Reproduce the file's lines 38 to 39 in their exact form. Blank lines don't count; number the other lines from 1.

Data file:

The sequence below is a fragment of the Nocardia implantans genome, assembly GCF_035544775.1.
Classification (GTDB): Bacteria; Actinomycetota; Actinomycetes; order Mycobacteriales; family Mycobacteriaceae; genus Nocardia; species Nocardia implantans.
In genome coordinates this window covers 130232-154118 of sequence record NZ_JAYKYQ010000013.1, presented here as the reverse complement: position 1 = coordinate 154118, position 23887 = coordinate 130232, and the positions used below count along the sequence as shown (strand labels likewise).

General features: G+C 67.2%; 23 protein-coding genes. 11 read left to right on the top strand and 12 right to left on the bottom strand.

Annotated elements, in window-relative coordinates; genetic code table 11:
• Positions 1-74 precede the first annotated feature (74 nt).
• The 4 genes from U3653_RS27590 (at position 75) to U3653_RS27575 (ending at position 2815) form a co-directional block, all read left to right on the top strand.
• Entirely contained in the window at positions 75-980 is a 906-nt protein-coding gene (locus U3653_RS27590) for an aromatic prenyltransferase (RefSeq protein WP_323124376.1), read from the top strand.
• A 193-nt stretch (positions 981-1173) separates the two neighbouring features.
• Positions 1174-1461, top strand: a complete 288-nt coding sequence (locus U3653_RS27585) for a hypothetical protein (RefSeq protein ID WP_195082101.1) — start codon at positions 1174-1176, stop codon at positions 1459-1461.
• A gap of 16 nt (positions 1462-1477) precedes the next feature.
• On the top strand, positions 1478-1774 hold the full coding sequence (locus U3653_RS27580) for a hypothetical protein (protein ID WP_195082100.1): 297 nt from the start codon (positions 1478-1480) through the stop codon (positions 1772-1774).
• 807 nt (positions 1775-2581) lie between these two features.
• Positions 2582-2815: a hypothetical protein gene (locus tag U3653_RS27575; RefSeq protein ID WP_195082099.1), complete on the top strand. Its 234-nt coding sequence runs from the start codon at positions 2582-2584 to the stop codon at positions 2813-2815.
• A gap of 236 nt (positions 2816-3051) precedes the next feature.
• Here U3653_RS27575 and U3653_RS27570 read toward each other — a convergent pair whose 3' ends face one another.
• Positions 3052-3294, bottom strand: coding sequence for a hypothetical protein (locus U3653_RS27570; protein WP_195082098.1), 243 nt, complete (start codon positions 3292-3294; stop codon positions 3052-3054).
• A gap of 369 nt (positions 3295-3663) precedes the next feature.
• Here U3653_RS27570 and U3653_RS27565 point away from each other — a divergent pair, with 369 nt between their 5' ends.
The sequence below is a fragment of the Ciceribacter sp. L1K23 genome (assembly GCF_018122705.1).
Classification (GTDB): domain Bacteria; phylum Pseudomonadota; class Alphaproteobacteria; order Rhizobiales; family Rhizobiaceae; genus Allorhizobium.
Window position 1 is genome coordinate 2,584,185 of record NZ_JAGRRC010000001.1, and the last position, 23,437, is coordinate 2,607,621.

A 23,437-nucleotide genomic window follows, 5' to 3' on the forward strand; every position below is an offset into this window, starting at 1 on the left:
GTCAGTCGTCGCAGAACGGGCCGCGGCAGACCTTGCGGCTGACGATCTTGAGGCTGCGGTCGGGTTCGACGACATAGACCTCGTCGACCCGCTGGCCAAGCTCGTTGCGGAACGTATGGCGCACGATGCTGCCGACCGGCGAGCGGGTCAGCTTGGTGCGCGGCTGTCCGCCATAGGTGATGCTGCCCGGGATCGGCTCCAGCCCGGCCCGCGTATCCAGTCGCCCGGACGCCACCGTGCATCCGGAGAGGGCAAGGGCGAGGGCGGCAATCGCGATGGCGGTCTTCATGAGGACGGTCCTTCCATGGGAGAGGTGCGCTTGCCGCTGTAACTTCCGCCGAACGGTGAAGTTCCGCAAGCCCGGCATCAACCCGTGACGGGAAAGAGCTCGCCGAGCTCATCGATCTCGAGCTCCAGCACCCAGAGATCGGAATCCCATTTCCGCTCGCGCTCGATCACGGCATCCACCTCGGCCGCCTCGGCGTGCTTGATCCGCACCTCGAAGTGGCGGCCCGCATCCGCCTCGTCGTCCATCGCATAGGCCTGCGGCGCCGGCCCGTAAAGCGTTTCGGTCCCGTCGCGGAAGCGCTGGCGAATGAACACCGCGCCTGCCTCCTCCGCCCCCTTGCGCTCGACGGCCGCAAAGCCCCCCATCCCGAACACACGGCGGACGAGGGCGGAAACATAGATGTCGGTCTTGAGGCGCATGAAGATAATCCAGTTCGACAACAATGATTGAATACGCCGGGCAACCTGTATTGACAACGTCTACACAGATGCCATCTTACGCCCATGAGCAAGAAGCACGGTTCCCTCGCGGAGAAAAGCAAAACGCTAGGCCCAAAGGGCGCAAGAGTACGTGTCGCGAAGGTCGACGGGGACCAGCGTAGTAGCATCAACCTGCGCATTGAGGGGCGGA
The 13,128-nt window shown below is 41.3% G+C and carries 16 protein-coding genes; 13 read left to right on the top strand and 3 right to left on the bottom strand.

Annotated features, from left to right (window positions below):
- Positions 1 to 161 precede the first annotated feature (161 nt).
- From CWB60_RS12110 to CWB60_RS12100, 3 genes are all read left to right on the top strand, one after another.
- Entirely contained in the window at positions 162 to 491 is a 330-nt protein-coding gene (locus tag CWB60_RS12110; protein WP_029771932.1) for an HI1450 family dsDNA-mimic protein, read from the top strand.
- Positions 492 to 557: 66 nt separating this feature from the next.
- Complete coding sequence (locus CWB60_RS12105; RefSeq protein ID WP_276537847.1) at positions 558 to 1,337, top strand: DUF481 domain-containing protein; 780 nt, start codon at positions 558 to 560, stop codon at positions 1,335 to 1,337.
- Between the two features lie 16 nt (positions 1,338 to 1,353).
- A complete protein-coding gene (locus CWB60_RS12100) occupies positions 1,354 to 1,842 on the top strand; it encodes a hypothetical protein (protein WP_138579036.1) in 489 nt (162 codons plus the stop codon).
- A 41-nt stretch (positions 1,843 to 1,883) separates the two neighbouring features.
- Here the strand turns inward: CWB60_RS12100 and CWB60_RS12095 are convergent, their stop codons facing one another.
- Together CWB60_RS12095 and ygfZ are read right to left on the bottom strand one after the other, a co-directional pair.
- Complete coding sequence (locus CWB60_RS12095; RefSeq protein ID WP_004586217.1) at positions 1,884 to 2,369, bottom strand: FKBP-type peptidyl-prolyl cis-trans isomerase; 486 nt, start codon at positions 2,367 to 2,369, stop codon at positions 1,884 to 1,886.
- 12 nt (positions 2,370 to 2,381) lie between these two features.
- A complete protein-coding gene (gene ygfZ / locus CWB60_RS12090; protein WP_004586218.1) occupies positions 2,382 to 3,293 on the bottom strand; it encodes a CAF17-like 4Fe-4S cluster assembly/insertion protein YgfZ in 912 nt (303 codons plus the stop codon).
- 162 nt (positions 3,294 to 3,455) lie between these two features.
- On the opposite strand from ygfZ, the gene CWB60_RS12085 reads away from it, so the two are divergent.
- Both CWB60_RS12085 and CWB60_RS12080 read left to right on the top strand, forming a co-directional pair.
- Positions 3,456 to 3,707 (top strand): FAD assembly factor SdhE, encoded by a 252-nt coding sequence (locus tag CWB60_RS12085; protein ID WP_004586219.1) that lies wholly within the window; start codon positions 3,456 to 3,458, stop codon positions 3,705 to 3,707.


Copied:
- 12 nt (positions 2,370 to 2,381) lie between these two features.
- A complete protein-coding gene (gene ygfZ / locus CWB60_RS12090; protein WP_004586218.1) occupies positions 2,382 to 3,293 on the bottom strand; it encodes a CAF17-like 4Fe-4S cluster assembly/insertion protein YgfZ in 912 nt (303 codons plus the stop codon).